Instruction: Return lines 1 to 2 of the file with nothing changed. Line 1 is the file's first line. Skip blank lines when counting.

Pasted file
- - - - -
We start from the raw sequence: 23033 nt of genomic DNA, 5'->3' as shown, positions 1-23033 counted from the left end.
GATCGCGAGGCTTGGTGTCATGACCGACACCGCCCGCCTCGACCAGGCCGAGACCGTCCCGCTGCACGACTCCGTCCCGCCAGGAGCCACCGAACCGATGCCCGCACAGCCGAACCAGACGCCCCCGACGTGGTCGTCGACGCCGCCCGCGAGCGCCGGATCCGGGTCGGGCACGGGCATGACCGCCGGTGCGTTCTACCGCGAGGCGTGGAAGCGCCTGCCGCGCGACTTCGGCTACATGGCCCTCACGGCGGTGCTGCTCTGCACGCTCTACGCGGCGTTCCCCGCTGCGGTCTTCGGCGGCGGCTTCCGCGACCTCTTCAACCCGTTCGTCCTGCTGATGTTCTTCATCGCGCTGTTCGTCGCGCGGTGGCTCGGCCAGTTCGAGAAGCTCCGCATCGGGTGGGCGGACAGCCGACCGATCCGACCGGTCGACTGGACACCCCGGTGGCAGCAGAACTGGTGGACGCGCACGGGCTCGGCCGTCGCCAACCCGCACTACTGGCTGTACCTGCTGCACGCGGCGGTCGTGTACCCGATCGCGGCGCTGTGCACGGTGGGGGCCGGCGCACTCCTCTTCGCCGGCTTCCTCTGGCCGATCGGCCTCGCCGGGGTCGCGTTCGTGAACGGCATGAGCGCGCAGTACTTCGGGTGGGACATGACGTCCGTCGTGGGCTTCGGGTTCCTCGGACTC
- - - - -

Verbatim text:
We start from the raw sequence: 23033 nt of genomic DNA, 5'->3' as shown, positions 1-23033 counted from the left end.
GATCGCGAGGCTTGGTGTCATGACCGACACCGCCCGCCTCGACCAGGCCGAGACCGTCCCGCTGCACGACTCCGTCCCGCCAGGAGCCACCGAACCGATGCCCGCACAGCCGAACCAGACGCCCCCGACGTGGTCGTCGACGCCGCCCGCGAGCGCCGGATCCGGGTCGGGCACGGGCATGACCGCCGGTGCGTTCTACCGCGAGGCGTGGAAGCGCCTGCCGCGCGACTTCGGCTACATGGCCCTCACGGCGGTGCTGCTCTGCACGCTCTACGCGGCGTTCCCCGCTGCGGTCTTCGGCGGCGGCTTCCGCGACCTCTTCAACCCGTTCGTCCTGCTGATGTTCTTCATCGCGCTGTTCGTCGCGCGGTGGCTCGGCCAGTTCGAGAAGCTCCGCATCGGGTGGGCGGACAGCCGACCGATCCGACCGGTCGACTGGACACCCCGGTGGCAGCAGAACTGGTGGACGCGCACGGGCTCGGCCGTCGCCAACCCGCACTACTGGCTGTACCTGCTGCACGCGGCGGTCGTGTACCCGATCGCGGCGCTGTGCACGGTGGGGGCCGGCGCACTCCTCTTCGCCGGCTTCCTCTGGCCGATCGGCCTCGCCGGGGTCGCGTTCGTGAACGGCATGAGCGCGCAGTACTTCGGGTGGGACATGACGTCCGTCGTGGGCTTCGGGTTCCTCGGACTC